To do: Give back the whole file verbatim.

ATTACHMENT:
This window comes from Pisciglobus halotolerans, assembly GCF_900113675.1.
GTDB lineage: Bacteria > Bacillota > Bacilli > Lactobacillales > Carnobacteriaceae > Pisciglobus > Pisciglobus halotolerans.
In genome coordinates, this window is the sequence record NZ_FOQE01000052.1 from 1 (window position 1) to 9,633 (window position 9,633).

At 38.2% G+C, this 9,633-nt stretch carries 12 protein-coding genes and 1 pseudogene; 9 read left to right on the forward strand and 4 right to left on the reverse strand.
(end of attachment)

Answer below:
This window comes from Pisciglobus halotolerans, assembly GCF_900113675.1.
GTDB lineage: Bacteria > Bacillota > Bacilli > Lactobacillales > Carnobacteriaceae > Pisciglobus > Pisciglobus halotolerans.
In genome coordinates, this window is the sequence record NZ_FOQE01000052.1 from 1 (window position 1) to 9,633 (window position 9,633).

At 38.2% G+C, this 9,633-nt stretch carries 12 protein-coding genes and 1 pseudogene; 9 read left to right on the forward strand and 4 right to left on the reverse strand.